The warriors of the Viking Great Army who campaigned in Britain from A.D. 865 to 878 worshipped gods often associated with animal companions, such as Odin and his eight-legged horse Sleipnir. It seems that some of the army’s leaders may have made the voyage across the North Sea from Scandinavia with their own cherished animals as comrades. A team led by University of Durham archaeologist Tessi Loeffelmann discovered evidence of these travel arrangements while analyzing isotopes of the element strontium in cremated animal bones recovered from Norse burial mounds near the site of the army’s A.D. 873–874 winter camp in Repton.

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The cruelty of the Vikings was legendary. However, the reality was different

[Photo by DAMIANUM CASTRUM from Pexels]

They were famous for their violent nature, sudden attacks and barbarism. But to what extent is the cruelty of the Vikings a fact confirmed by historians?

In June 793, Vikings invaded a monastery on the island of Lindisfarne off the northeast coast of England. The center, which had existed for 150 years, was the spiritual and intellectual center of the region. However, to the pagan aggressors it was nothing more than an undefended object full of riches. Thus began in the history of Europe an era of Vikings that lasted more than 250 years, until the decisive battle of Hastings fought in 1066.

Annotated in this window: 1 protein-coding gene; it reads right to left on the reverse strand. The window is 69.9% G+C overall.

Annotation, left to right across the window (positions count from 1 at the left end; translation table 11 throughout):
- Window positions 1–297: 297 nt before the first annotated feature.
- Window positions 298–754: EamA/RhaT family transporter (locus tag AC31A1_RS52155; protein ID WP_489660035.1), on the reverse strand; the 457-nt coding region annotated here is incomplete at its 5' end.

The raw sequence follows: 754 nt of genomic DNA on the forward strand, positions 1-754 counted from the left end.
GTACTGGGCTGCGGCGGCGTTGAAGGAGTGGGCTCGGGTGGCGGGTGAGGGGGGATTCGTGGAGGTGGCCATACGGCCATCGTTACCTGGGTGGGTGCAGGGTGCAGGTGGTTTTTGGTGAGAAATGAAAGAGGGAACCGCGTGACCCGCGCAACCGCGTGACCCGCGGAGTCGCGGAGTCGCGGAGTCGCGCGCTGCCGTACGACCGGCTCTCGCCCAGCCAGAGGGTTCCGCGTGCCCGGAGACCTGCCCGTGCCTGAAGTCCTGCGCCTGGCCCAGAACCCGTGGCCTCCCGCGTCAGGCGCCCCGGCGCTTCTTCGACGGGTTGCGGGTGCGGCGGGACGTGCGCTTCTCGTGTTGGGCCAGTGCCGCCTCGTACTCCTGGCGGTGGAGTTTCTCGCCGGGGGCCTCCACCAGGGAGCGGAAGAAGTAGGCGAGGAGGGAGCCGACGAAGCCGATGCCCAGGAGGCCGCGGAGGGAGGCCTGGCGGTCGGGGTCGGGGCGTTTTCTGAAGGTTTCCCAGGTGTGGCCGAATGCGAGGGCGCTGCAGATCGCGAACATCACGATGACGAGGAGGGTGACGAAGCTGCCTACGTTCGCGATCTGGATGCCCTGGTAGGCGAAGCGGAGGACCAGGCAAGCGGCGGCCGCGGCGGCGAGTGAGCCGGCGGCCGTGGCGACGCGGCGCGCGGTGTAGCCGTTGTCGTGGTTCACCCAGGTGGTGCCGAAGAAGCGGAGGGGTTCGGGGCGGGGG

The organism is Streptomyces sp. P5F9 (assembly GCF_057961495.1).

“Never before had there been such a terror in Britain as that which has now arisen through the heathen race. These barbarians poured the blood of the saints around the altar [in St. Cuthbert’s Church] and trampled on the bodies of the saints in the temple of God like dung in the streets.”

These words, still breathing terror today, were written by Alcuin of York in a letter to King Ethelred of Northumbria. This was the name of the land on the coast of which the profaned and devastated monastery and church were located.

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Unusual Discovery Of A Viking Age Phallic Stone In Tystaberga, Sweden